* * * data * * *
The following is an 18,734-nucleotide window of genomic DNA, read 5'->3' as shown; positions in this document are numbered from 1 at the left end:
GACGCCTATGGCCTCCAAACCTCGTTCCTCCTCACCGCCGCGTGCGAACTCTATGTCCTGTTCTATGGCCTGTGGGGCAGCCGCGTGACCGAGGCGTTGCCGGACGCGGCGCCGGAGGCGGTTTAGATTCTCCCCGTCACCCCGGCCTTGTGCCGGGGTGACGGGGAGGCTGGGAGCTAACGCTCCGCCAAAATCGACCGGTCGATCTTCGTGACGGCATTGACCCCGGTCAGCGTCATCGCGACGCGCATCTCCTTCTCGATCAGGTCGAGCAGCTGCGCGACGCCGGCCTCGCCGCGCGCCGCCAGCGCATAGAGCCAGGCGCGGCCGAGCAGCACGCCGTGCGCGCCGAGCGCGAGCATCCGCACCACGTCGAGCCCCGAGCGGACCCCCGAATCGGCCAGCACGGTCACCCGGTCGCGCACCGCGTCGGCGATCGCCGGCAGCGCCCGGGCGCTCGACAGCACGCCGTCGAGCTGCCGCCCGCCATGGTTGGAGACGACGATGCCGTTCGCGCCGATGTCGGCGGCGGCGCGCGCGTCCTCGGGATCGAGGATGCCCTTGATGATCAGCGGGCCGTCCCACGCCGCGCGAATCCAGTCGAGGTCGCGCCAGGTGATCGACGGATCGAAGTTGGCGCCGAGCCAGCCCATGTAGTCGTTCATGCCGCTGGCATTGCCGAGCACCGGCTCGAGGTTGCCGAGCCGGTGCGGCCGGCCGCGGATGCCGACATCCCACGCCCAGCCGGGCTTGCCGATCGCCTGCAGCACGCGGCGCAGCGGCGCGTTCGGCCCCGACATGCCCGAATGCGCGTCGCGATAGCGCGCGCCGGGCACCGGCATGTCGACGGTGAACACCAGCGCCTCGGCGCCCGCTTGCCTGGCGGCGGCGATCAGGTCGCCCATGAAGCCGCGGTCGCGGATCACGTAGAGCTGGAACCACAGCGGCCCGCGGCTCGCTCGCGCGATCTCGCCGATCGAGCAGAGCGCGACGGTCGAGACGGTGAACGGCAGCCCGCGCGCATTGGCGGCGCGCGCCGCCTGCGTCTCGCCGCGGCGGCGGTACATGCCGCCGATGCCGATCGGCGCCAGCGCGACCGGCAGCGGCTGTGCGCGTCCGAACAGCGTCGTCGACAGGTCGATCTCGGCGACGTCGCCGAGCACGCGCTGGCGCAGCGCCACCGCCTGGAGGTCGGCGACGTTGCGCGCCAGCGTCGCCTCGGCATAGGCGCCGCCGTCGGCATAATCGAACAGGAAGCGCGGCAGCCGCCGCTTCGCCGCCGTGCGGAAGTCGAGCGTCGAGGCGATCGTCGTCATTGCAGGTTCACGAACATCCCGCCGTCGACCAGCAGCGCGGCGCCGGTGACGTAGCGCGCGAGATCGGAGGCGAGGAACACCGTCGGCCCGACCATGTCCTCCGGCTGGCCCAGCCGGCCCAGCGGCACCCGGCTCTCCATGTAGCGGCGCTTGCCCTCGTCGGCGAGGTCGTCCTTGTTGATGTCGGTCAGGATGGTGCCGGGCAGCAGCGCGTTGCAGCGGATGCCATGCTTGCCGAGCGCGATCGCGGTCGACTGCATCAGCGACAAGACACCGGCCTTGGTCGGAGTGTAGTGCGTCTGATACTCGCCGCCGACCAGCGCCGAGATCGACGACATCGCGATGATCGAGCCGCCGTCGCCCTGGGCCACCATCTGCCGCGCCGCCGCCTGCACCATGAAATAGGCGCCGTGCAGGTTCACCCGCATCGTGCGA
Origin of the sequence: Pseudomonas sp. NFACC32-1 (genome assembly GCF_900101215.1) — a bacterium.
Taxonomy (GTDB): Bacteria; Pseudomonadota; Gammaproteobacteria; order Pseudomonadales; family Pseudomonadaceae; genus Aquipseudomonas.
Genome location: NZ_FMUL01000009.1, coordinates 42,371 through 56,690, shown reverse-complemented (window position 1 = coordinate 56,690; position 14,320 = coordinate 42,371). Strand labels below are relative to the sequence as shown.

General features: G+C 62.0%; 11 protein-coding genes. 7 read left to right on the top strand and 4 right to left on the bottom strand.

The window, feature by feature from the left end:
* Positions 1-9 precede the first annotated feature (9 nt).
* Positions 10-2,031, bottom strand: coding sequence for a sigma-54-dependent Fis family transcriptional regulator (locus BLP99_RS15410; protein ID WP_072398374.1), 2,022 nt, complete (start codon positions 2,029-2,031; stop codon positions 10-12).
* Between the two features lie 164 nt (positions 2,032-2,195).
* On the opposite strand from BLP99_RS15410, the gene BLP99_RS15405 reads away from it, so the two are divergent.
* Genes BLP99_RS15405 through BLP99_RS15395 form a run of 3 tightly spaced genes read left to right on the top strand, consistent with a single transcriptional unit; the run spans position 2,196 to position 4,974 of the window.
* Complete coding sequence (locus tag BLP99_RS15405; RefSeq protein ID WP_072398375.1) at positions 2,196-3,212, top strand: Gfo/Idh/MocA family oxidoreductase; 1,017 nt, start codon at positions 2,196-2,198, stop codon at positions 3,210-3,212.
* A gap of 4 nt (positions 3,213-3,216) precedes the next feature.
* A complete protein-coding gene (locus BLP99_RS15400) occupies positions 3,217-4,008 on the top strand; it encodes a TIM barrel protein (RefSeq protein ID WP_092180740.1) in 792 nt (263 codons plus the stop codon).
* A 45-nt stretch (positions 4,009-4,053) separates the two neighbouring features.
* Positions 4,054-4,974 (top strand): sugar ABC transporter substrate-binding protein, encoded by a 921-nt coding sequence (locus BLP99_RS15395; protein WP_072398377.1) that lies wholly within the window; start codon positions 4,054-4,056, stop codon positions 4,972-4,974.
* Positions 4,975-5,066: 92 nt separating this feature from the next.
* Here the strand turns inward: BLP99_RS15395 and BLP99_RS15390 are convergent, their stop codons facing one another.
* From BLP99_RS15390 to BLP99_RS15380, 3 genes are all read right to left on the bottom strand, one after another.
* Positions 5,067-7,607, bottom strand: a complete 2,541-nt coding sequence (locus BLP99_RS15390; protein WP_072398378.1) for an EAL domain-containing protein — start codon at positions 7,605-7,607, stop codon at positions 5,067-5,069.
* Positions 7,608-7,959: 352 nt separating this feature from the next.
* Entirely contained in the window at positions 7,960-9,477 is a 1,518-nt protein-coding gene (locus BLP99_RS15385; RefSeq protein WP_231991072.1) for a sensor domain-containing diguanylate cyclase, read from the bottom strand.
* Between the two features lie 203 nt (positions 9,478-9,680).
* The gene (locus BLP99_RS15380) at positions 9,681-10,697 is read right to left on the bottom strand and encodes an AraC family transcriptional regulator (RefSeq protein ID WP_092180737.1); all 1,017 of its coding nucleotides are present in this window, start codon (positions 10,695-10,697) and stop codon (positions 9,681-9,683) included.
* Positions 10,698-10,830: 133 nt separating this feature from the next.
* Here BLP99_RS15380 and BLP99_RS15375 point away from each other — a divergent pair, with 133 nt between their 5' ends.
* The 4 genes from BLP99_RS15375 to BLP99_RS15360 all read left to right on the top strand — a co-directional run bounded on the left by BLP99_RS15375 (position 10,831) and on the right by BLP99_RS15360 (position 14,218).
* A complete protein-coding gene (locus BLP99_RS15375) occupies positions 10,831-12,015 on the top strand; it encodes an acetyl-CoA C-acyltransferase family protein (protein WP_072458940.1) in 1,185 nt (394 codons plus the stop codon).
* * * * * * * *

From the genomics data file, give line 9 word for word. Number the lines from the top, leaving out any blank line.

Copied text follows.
* Positions 10-2,031, bottom strand: coding sequence for a sigma-54-dependent Fis family transcriptional regulator (locus BLP99_RS15410; protein ID WP_072398374.1), 2,022 nt, complete (start codon positions 2,029-2,031; stop codon positions 10-12).